From left to right: Michael Appolis (Department of Agriculture); Ettiene Weideman (HWUA); Agriculture MEC Ivan Meyer; Johan Kock (JVC Construction); Jacques Swanepoel (Casidra) and Professor Gerrit Basson (Stellenbosch University). Picture supplied
From left to right: Michael Appolis (Department of Agriculture); Ettiene Weideman (HWUA); Agriculture MEC Ivan Meyer; Johan Kock (JVC Construction); Jacques Swanepoel (Casidra) and Professor Gerrit Basson (Stellenbosch University). Picture supplied

Agriculture MEC hands over R78m river protection project

By Mwangi Githahu Time of article published Jun 2, 2021

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Cape Town - Agriculture MEC Ivan Meyer has handed over the newly opened Holsloot Weir near Rawsonville to the Holsloot Water User Association (HWUA) to operate.

The R78 million project was a collaboration of department officials, Stellenbosch University, Ingerop Consulting Engineers, JVC Construction and the Cape Agency for Sustainable Integrated Development in Rural Areas (Casidra).

The Holsloot Weir is a river protection intervention aimed at ensuring functioning ecosystems.

According to the department’s Cape Winelands district manager, Rudolph Röscher, the weir provides an agricultural and environmental solution to the ecological damage caused by several severe floods over the years.

“Individual farmers and landowners will actively implement alien infestation-clearing projects to restore the Holsloot River along the riparian zone of the project.”

HWUA chairperson Ettiene Weiderman said that, unlike in the past, they now have a measured river.

“We now know how much water goes where. We also have less movement of sediment in the river, which improves the flow of the water.

“The building of the weir is a great example of what a functioning government can do for its people.”

Meyer said: “The project is an outcome of the provincial government’s infrastructure-led growth strategy.

“The project also improves water security and job creation, while the maintenance management plan ensures the sustainability of the project.

“It will directly impact approximately 150 farming households and 4 000ha of mainly wine grapes under irrigation.”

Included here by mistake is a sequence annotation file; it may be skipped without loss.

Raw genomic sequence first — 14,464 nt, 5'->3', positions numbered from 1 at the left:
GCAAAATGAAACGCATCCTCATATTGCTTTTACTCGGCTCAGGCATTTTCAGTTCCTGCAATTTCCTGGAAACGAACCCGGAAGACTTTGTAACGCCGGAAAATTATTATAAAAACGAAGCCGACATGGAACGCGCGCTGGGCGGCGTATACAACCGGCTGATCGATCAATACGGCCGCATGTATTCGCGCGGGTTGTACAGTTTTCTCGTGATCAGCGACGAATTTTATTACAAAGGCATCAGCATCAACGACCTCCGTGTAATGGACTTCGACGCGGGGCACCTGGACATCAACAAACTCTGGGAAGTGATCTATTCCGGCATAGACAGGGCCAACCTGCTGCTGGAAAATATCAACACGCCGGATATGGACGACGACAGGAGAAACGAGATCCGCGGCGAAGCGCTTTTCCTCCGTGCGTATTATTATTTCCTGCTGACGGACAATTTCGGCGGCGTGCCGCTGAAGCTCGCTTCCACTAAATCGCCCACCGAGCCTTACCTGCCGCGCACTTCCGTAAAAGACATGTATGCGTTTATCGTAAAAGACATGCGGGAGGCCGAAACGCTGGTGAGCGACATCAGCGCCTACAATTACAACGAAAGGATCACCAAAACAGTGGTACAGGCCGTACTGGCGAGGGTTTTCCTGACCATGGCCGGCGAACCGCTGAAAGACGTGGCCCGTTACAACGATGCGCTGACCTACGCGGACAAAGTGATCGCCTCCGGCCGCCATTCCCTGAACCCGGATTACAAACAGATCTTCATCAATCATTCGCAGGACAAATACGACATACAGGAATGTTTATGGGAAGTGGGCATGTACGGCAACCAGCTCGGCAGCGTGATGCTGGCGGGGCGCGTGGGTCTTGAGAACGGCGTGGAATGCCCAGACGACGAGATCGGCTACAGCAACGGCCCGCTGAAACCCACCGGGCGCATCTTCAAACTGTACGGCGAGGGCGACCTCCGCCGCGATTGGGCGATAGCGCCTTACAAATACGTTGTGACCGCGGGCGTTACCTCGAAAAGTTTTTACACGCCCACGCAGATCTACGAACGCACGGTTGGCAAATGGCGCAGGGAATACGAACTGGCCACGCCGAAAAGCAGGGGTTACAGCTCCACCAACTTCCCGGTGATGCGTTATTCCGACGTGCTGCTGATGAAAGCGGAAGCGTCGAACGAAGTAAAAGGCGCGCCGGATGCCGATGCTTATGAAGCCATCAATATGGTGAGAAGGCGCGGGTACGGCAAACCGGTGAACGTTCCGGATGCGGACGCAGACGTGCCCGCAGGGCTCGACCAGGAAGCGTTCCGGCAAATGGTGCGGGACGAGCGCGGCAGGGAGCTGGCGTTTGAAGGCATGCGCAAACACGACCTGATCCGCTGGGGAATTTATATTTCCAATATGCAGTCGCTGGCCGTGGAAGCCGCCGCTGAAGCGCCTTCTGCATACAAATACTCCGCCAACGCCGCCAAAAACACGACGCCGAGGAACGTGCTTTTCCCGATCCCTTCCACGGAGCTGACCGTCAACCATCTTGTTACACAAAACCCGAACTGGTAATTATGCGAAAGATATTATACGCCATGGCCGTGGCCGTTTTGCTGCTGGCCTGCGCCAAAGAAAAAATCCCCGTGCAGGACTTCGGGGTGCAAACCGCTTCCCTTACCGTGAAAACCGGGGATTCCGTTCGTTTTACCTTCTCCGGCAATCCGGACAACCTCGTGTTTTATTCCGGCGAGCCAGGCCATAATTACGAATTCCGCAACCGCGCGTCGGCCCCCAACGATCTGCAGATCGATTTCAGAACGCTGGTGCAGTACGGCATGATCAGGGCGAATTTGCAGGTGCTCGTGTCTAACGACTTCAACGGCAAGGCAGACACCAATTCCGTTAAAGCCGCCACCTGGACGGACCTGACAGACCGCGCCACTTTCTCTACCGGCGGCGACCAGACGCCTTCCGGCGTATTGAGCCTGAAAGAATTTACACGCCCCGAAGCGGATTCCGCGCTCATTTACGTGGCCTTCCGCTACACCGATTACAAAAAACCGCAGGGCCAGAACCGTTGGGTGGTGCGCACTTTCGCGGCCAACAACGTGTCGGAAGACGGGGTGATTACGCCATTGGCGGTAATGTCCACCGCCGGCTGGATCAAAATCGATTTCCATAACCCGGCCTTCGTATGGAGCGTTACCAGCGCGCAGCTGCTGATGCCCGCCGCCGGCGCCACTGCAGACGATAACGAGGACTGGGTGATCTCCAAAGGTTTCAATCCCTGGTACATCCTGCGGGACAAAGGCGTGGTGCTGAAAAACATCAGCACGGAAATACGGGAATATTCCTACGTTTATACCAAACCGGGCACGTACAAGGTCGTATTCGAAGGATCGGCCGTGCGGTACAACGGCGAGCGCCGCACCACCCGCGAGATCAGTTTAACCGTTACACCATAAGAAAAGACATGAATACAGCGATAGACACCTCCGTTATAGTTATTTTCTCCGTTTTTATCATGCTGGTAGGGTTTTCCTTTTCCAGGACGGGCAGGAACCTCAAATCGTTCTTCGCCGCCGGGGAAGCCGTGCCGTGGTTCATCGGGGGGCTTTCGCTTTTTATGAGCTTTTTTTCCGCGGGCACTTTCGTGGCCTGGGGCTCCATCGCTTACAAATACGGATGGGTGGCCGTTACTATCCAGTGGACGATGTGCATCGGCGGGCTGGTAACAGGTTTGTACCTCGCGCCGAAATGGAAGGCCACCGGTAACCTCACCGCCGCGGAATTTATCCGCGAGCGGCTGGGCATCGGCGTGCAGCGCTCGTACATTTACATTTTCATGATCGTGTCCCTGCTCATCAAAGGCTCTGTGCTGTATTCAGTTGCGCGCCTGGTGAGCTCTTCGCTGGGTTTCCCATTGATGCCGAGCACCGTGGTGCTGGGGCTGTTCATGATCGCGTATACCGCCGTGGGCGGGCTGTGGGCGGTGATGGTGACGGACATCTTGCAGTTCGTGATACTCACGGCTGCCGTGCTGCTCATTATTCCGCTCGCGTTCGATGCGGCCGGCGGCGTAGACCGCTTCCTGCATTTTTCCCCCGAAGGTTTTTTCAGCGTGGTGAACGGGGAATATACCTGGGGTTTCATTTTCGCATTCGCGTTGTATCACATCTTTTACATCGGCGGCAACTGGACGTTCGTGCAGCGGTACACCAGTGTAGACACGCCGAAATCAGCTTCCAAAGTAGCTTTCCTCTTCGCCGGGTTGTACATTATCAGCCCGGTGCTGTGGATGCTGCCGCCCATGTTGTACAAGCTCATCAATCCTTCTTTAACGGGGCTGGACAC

The Holsloot Weir is a river-protection intervention aimed at ensuring functioning ecosystems. Picture supplied

The handover took place against the background of the latest Statistics SA’s agriculture survey covering 2019 showed that horticulture production, which is concentrated in the Western Cape and Limpopo, generated just over a quarter of the country’s agricultural sales.

The survey, which provides an overview of the most popular products and goods in the agriculture and related services industry according to sales data, showed fruit (including grapes) and vegetables accounted for 23% of all agricultural sales and 85% of horticulture sales.

Stats SA director general Risenga Maluleke said: “The agriculture survey, which covers the activities of commercial farms that are registered for VAT, provides a rich overview of the finances of the agriculture industry, including data on income, spending and employment.

“Almost half of total sales were generated from animals and animal products in 2019, with cattle accounting for 16%.

“Poultry is also an important source of income. Not only does the agriculture industry depend on the sale of live chickens, accounting for 5% of all sales, but it also generates income from chicken meat (10%) and eggs (4%).

“If you add these together, at R58.1 billion the value of sales related to chicken products is not that far from the R61.9bn recorded by the entire field crop sector.”

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